He finally retired from competition at the age of 40 by which point coaching had become a real passion for Alan.

Given his multi-events background he was comfortable coaching most events bar the endurance disciplines, and he enjoyed success guiding Terry Lomax, now coach to Commonwealth men’s high jump champion Hamish Kerr, to New Zealand’s first 7-foot clearance and three senior men’s national high jump titles. Others to come under his guidance included heptathlete Karen Forbes-Henry, who finished ninth in heptathlon for New Zealand at the 1982 Brisbane Commonwealth Games, and Grant Gilbert, who finished seventh in the men’s 400m final at the 1990 Auckland Commonwealth Games.   

“It was an enjoyable and challenging time,” he says of his many years as a coach. “I was blessed with some gifted athletes and what thrills me is that two of those three particular athletes have gone on to coach (Lomax and Forbes-Henry),” he says. “Clearly I didn’t put them off coaching as a future activity!”

Quitting coaching “around the age of 50” he had already found his new athletics calling was as an administrator. Answering the call because of a shortage of volunteers – for nine years he was an active member on the Athletics Canterbury Executive Committee before later serving as Chair of the Athletics Canterbury Track and Field Committee. 

“For me, administration was a continuation of being an athlete and a coach and seeing the satisfaction in your results,” he explains. “Yes, track and field is an individual sport but the thrill I get – whether as an athlete, coach, administrator or official – is working together with a group of people. I enjoyed that unifying spirit of working on a project where we would all enjoy mutual support.”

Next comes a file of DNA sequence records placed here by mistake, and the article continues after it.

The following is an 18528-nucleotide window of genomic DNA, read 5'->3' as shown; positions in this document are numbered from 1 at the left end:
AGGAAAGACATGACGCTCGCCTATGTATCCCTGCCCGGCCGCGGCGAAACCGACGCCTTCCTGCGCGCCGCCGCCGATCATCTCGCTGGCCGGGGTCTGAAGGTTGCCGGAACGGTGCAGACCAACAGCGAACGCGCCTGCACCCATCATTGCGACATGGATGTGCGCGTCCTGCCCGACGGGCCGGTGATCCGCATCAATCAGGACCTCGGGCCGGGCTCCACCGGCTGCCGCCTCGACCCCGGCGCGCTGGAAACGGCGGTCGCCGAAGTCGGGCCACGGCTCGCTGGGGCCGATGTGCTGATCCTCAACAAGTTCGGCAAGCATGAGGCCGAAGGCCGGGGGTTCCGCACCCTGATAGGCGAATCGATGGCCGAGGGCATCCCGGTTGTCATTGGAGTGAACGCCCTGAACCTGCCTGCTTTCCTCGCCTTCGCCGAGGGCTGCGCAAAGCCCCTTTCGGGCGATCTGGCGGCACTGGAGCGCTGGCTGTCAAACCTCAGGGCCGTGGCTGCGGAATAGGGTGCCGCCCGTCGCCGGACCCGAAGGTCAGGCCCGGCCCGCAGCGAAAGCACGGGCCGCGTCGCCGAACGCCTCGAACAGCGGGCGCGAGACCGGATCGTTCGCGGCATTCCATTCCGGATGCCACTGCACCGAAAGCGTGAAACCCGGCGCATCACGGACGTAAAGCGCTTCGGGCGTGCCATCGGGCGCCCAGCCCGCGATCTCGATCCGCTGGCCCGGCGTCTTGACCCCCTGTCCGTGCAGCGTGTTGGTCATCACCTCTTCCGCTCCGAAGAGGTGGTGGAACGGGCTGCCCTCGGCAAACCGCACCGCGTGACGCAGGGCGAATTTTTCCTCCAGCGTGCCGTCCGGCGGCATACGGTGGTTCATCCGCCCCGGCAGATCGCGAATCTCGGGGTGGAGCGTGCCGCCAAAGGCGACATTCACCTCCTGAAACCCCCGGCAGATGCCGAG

In more recent times he has moved into officialdom where he is a qualified Area Technical Official. Meeting the need because of a shortage of officials, Alan once again believes the move was once again a “natural step” and a way of giving back.

“As a long-time competitor, I had a good awareness of the rules, respect for the sport and I also knew the absolutely essential role of officials for allowing the sport to function,” he adds.

Working for 37 years as a Mechanical Engineering lecturer at the University of Canterbury it was natural that he gravitated into the technical side of officiating. He has a particular bond with the field events, and it is through this passion where his scientific brain has been put to good use.

In the early 2000s he designed and built the first Electronic Distance Measurement system to be used for field events in New Zealand and it quickly became a regular measuring instrument used at athletics events in Canterbury and beyond.

“Compared to what we have today it was fairly crude, but it is still very accurate,” he explains. “It didn’t have the built-in software to do the trigonometry calculations that the modern EDM’s have but it is a trusty little unit. We still take it to nationals as a back-up for the more modern measuring equipment.”

More recently, Alan has designed and built a device for quickly checking all the inter-dependent different diameters of a javelin.

“I love designing, I’m from a mechanical engineering background and I like coming up with solutions to practical problems,” explains Alan.